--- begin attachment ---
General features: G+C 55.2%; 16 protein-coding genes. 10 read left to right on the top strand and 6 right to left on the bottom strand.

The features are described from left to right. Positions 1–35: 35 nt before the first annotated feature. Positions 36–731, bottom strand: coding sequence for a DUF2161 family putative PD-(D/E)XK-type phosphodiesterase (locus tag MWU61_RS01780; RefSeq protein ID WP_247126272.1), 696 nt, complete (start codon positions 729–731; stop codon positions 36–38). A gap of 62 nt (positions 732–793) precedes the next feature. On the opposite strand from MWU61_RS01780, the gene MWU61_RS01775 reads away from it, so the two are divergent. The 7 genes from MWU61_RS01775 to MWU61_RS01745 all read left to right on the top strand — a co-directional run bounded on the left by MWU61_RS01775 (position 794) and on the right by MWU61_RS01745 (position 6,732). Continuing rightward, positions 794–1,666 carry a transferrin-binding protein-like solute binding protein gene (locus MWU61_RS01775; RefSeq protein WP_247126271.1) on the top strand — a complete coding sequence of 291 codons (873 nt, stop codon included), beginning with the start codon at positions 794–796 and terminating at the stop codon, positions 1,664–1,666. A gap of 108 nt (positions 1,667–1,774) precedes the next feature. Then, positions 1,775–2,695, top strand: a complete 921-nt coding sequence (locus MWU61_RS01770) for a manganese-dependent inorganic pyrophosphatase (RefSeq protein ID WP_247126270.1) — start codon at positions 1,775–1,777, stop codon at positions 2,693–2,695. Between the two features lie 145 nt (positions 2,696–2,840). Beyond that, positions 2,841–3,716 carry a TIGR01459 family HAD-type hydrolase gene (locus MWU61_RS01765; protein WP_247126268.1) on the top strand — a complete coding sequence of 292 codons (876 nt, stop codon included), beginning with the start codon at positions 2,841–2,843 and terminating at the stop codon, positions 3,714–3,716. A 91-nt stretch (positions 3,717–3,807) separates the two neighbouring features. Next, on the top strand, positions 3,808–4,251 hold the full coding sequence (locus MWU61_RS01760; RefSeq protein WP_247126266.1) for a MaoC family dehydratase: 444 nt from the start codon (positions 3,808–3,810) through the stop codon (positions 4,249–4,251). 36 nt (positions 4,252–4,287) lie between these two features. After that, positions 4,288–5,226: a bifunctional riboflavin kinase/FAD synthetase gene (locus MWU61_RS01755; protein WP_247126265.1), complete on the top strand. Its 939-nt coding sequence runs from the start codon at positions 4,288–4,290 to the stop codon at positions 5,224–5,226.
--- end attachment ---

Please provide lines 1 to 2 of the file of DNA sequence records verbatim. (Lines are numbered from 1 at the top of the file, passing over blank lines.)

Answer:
General features: G+C 55.2%; 16 protein-coding genes. 10 read left to right on the top strand and 6 right to left on the bottom strand.

The features are described from left to right. Positions 1–35: 35 nt before the first annotated feature. Positions 36–731, bottom strand: coding sequence for a DUF2161 family putative PD-(D/E)XK-type phosphodiesterase (locus tag MWU61_RS01780; RefSeq protein ID WP_247126272.1), 696 nt, complete (start codon positions 729–731; stop codon positions 36–38). A gap of 62 nt (positions 732–793) precedes the next feature. On the opposite strand from MWU61_RS01780, the gene MWU61_RS01775 reads away from it, so the two are divergent. The 7 genes from MWU61_RS01775 to MWU61_RS01745 all read left to right on the top strand — a co-directional run bounded on the left by MWU61_RS01775 (position 794) and on the right by MWU61_RS01745 (position 6,732). Continuing rightward, positions 794–1,666 carry a transferrin-binding protein-like solute binding protein gene (locus MWU61_RS01775; RefSeq protein WP_247126271.1) on the top strand — a complete coding sequence of 291 codons (873 nt, stop codon included), beginning with the start codon at positions 794–796 and terminating at the stop codon, positions 1,664–1,666. A gap of 108 nt (positions 1,667–1,774) precedes the next feature. Then, positions 1,775–2,695, top strand: a complete 921-nt coding sequence (locus MWU61_RS01770) for a manganese-dependent inorganic pyrophosphatase (RefSeq protein ID WP_247126270.1) — start codon at positions 1,775–1,777, stop codon at positions 2,693–2,695. Between the two features lie 145 nt (positions 2,696–2,840). Beyond that, positions 2,841–3,716 carry a TIGR01459 family HAD-type hydrolase gene (locus MWU61_RS01765; protein WP_247126268.1) on the top strand — a complete coding sequence of 292 codons (876 nt, stop codon included), beginning with the start codon at positions 2,841–2,843 and terminating at the stop codon, positions 3,714–3,716. A 91-nt stretch (positions 3,717–3,807) separates the two neighbouring features. Next, on the top strand, positions 3,808–4,251 hold the full coding sequence (locus MWU61_RS01760; RefSeq protein WP_247126266.1) for a MaoC family dehydratase: 444 nt from the start codon (positions 3,808–3,810) through the stop codon (positions 4,249–4,251). 36 nt (positions 4,252–4,287) lie between these two features. After that, positions 4,288–5,226: a bifunctional riboflavin kinase/FAD synthetase gene (locus MWU61_RS01755; protein WP_247126265.1), complete on the top strand. Its 939-nt coding sequence runs from the start codon at positions 4,288–4,290 to the stop codon at positions 5,224–5,226.